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14 May 2012   HTML version PDF format
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Coverage of Selected Side Events at the Bonn Climate Change Conference - May 2012

14-25 May 2012 | Bonn, Germany

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Coverage on Thursday, 24 May 2012
YOUNGO members protesting during the lunch break
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Climate Change Policy & Practice
Joint Implementation Supervisory Committee: Question and Answer

Presented by the UNFCCC Secretariat
Andrew Howard, UNFCCC Secretariat, reminded those present that the recommendations for new JI Guidelines have no status until the COP/MOP adopts them.
JISC Vice-Chair Carola Borja, Ecuador, emphasized the concept note is a draft and welcomed improvements with further discussions.
JISC Chair Wolfgang Siedel, Germany, described the JI Guideline Review as “the key piece of work this year,” noting consultations will occur in the third quarter.

The event provided an opportunity for the Joint Implementation Supervisory Committee (JISC) members to provide an update on their work and respond to questions from stakeholders. JISC Chair Wolfgang Siedel, Germany, updated the audience on the status of Joint Implementation (JI) projects, noting increases in the number of emission reduction units (ERUs) starting in 2011 and continuing this year. Siedel outlined three areas for the JISC’s management action plan: greater efficiency and operation; enhanced promotion; and effective contribution to the future development of the JI.

On the last item, Siedel introduced a concept note representing a “fundamental rethink of how the JI mechanism can work.” He stressed the concept note is a draft for discussion with JISC members, stakeholders and the UNFCCC Conference of the Parties serving as the Meeting of the Parties of the Kyoto Protocol (CMP). He explained that CMP 7 assured the JI’s future and asked the JISC to prepare recommendations for a new set of JI guidelines for CMP 8. Siedel underscored the need for clear roles between host countries and an international oversight body. The international oversight mechanism, which he called “the new JISC,” would oversee key procedural tasks and ensure high standards for all new activities. Siedel noted the possibility of greater alignment with the Clean Development Mechanism and other accreditation bodies.

Stakeholders asked several questions related to the new JISC on governance, transitional issues, links to the new market mechanism and additionality. On governance, Siedel stated that if new JI guidelines are not approved, the current guidelines apply. A stakeholder asked if current projects would be subject to new guidelines or eligible for additional ERUs. In response, Siedel, and JISC member Piotr Dombrowicki, Poland, acknowledged transitional issues are important, requiring discussion and elaboration. Siedel responded that the JISC could assume responsibilities under the new market mechanism, but these details are far from decided. On additionality, Siedel responded it is important to expect and consider differing views.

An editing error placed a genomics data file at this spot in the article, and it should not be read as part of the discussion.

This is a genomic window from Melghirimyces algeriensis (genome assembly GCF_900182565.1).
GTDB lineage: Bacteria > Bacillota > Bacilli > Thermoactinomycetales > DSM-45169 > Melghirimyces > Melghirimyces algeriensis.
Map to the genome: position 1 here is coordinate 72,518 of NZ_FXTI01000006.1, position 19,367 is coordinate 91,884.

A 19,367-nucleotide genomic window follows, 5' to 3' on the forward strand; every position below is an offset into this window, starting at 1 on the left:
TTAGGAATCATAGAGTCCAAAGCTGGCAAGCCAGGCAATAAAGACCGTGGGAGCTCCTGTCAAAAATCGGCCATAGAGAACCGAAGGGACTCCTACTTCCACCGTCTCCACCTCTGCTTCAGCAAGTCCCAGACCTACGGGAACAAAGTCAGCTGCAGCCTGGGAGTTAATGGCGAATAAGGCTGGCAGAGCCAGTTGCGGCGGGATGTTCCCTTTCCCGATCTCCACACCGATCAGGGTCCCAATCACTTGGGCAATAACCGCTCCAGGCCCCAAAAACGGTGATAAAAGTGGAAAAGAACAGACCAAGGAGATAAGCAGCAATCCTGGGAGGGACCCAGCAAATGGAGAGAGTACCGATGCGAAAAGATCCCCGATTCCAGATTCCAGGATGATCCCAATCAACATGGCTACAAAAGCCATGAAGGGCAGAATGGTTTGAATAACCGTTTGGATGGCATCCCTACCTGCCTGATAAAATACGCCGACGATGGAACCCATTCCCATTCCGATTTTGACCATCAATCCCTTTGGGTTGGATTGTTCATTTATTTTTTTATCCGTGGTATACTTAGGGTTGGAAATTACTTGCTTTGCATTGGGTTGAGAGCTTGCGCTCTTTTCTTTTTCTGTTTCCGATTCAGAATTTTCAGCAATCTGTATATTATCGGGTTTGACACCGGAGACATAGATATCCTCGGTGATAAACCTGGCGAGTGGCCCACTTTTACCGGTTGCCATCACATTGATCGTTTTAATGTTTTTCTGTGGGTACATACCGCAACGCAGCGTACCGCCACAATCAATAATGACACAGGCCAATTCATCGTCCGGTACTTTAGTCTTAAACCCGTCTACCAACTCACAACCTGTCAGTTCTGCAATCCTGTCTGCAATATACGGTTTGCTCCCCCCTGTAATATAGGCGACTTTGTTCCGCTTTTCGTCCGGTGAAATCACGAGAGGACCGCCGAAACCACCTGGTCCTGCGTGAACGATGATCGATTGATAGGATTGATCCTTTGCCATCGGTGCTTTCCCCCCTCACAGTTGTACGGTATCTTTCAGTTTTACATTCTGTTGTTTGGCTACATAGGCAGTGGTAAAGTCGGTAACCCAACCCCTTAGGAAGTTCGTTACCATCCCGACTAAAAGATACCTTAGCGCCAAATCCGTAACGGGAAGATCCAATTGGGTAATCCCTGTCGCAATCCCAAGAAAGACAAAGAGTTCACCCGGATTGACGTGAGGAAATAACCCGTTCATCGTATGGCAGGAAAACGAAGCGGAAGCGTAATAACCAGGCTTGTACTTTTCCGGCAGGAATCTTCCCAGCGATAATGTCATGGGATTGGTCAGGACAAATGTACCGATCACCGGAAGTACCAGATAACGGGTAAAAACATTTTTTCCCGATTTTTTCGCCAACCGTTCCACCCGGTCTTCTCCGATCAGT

L-R: Andrew Howard, UNFCCC Secretariat; JISC Chair Wolfgang Siedel, Germany; and JISC Vice-Chair Carola Borja, Ecuador.
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Kay Merce (Coordinator)

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Achieving the Objective of US$100 Billion by 2020

Presented by WWF and KfW Development Bank
Mark Lutes, WWF, suggested that the shipping sector could be a testing ground for ideas that will set a precedence for the evolution for the broader climate deal.
Jochen Harnisch, KfW Development Bank, provided a broad perspective to help understand total costs of de-risking mitigation investments in developing countries.
Richard Sherman, Department of Environmental Affairs, South Africa, said groups will likely start coalescing around decision text once the Co-Chair’s report on outcomes of the long-term climate finance workshops is released, but it is too early to tell how robust that outcome will be.

Moderator Tasneem Essop, WWF, contextualized the presentations on scaling-up finance to achieve 2020 objectives with a call to respond to the urgency to increase financial ambition.

Jochen Harnisch, KfW Development Bank, warned that reducing investment risk to leverage private finance is not a silver bullet. He concluded that a focus on energy access in least developed countries, dedicated cost effective mitigation policies in emerging Organization for Economic Co-operation and Development (OECD) economies, and improved and maintained investments, is necessary.